volved needling nonacupuncture points. The literature sug-
gests that any penetration of the skin, even at nonacupoints,
can induce physiologic responses,27–30and, on this basis
some researchers have argued that placebo acupuncture is
not a valid control condition for acupuncture.31–33It is,
however, difficult to delineate treatment effects from placebo
effects24and, as a result, there is some controversy regarding
the best control condition for RCTs investigating acupunc-
ture. Researchers involved in future studies should consider
carefully which control condition is most appropriate to their
particular study designs. Ideally, a study should include
both a placebo control and a no-treatment control, so that
responses to a verum acupuncture intervention and placebo
acupuncture can be compared with each other and with no
Pertinent participants’ characteristics, including previous
acupuncture experience, were not well-described in the re-
viewed studies.18,20,21The involvement of participants who
have previously experienced acupuncture could have in-
creased the risk of failed blinding in the within-subject
crossover trials. The inclusion of acupuncture naı ¨ve partici-
pants may be a suitable strategy for mitigating such risk, as
attempted by Dhillon et al.19However, more-rigorous study
designs (i.e., parallel-group RCTs) are also required.
All trials failed to report on, and control for, confounding
interventions. Medications and nonpharmacologic factors
(e.g., other therapies, supplements, diet, sleep patterns, etc.)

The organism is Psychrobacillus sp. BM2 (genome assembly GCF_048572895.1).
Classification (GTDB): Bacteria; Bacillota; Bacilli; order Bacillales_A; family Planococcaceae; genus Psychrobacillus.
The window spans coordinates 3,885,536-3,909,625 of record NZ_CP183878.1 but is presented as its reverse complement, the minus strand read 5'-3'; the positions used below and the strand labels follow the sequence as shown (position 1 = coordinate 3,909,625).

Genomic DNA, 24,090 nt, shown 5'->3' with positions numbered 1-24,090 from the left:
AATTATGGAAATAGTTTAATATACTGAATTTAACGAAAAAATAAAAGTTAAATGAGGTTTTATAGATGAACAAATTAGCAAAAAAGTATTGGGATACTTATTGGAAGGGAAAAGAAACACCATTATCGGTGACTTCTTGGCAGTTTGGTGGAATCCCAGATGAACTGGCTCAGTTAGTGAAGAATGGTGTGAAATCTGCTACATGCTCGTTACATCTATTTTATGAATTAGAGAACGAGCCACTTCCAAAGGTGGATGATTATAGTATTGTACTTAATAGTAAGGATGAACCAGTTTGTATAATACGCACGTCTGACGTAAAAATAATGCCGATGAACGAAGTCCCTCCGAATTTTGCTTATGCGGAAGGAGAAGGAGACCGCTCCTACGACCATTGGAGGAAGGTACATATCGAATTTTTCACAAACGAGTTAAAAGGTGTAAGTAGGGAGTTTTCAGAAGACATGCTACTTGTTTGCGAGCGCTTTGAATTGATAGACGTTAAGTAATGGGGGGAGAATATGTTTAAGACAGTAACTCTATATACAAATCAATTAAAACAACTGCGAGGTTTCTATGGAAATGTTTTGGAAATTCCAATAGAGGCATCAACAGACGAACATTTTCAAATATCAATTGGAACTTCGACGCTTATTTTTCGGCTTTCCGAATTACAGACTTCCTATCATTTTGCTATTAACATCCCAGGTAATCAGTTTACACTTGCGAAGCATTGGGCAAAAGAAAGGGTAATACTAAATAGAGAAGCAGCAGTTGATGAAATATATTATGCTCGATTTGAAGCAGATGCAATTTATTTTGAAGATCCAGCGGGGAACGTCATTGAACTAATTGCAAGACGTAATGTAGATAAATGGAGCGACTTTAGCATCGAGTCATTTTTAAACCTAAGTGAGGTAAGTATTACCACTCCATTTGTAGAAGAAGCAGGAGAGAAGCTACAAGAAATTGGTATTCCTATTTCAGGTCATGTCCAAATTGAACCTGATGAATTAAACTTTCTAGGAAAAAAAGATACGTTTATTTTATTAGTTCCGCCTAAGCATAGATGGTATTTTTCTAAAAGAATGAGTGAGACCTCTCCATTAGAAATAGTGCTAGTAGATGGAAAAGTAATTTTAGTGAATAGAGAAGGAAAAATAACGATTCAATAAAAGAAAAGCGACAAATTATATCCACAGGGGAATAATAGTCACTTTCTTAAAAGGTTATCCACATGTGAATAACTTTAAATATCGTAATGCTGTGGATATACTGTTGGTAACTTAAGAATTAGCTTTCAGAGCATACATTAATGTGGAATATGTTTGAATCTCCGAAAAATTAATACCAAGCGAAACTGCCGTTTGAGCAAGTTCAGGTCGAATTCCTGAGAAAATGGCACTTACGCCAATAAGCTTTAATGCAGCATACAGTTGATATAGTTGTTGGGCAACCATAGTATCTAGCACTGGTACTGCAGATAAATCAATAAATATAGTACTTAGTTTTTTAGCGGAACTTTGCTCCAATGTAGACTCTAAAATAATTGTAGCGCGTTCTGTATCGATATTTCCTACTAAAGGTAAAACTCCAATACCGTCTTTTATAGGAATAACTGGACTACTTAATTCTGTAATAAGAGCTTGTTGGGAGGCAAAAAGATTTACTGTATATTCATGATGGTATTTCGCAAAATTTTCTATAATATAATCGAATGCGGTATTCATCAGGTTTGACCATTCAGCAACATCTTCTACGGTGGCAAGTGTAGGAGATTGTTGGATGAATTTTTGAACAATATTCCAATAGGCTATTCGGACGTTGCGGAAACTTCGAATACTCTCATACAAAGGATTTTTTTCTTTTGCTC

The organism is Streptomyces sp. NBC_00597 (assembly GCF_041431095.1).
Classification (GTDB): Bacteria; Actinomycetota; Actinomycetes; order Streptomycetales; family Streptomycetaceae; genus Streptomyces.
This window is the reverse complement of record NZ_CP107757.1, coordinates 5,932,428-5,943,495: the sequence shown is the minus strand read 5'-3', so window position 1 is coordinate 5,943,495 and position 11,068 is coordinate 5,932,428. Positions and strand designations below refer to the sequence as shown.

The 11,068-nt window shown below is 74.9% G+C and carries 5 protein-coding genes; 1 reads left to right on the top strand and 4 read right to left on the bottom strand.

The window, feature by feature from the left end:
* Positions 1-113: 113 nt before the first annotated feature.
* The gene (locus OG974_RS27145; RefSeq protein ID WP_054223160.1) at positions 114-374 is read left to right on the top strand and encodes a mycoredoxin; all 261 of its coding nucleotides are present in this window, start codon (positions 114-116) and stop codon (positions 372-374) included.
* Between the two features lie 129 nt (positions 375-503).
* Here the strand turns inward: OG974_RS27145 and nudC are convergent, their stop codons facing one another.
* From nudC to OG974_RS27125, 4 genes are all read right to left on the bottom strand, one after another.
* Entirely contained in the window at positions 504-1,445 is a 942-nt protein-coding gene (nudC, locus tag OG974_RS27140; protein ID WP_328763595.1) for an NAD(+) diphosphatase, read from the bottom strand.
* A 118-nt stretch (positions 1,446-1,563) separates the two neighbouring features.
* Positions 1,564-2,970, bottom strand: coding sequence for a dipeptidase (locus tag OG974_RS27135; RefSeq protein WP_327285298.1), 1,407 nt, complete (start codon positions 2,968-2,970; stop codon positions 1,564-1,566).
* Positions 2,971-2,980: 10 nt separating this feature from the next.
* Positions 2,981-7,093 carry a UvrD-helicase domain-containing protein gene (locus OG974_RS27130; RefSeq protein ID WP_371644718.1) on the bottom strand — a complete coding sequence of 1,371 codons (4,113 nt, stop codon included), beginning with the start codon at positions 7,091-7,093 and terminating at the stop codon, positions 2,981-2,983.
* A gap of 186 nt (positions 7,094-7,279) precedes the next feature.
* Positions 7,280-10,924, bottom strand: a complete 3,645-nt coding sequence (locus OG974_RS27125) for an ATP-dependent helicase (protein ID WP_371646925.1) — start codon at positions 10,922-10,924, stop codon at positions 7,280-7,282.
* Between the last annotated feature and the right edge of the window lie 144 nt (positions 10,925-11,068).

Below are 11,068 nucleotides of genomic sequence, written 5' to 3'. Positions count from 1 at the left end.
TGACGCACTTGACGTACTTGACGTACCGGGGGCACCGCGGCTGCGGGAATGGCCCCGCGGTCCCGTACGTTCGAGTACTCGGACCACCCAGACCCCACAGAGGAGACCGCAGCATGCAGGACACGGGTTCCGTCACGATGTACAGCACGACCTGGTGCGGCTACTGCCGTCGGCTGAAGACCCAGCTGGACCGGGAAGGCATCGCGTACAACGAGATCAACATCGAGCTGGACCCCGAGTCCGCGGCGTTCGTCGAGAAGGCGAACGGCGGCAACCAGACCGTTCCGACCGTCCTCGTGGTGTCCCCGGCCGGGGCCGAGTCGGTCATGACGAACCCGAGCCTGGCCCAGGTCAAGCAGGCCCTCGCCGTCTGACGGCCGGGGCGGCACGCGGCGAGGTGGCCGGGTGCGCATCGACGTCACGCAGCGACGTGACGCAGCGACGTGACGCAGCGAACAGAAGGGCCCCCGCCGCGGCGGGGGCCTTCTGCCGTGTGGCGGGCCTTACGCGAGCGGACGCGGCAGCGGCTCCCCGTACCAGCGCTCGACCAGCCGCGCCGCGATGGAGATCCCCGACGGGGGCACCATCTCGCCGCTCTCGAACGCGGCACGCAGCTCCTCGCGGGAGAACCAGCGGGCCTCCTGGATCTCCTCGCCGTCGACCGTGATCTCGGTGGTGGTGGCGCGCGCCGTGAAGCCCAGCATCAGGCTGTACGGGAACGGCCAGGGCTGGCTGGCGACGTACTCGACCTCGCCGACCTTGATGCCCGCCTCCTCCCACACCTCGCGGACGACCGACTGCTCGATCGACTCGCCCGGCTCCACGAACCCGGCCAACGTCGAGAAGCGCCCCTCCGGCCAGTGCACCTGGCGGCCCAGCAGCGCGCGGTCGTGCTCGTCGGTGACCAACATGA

can potentially alter responses to acupuncture and exercise,
and should therefore be monitored. All trials also failed to
report on adverse events that may have been caused by
acupuncture and/or exercise. Although adverse events are
not commonly experienced secondary to acupuncture treat-
ment,34,35appropriate documentation within future trials is
essential for establishing safety, which could potentially fa-
cilitate translation of research into clinical application.
Adequately powered RCTs with thorough and standard-
ized reporting of research methods (e.g., acupuncture and
exercise interventions) and outcomes are required to deter-
mine, more adequately, the effect of acupuncture methods on
exercise performance and recovery. Future investigations
should involve appropriate placebo methods and blinding of
both participants and outcome assessors. Participant entry
and exclusionary criteria should be clearly defined a priori,
and the use of co-interventions (i.e., medications, other
therapies, etc.) should be documented adequately. Partici-
pants with no prior experience with acupuncture should
preferably be enrolled, as this will mitigate the risk of par-
ticipants detecting the placebo condition(s).
This review found only preliminary evidence that acu-
puncture methods may enhance exercise performance and
postexercise recovery. However, many limitations were also
identified in the trials conducted to date, and further inves-
tigations involving more-rigorous study designs and meth-
ods of reporting are required. The potential translation of this
research into practice in an attempt to enhance health and
performance should remain the overall objective.
The authors declare that they have no competing financial
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Address correspondence to:
Birinder Singh Cheema, PhD
School of Biomedical and Health Sciences
University of Western Sydney
Locked Bag 1797
Penrith, New South Wales 2751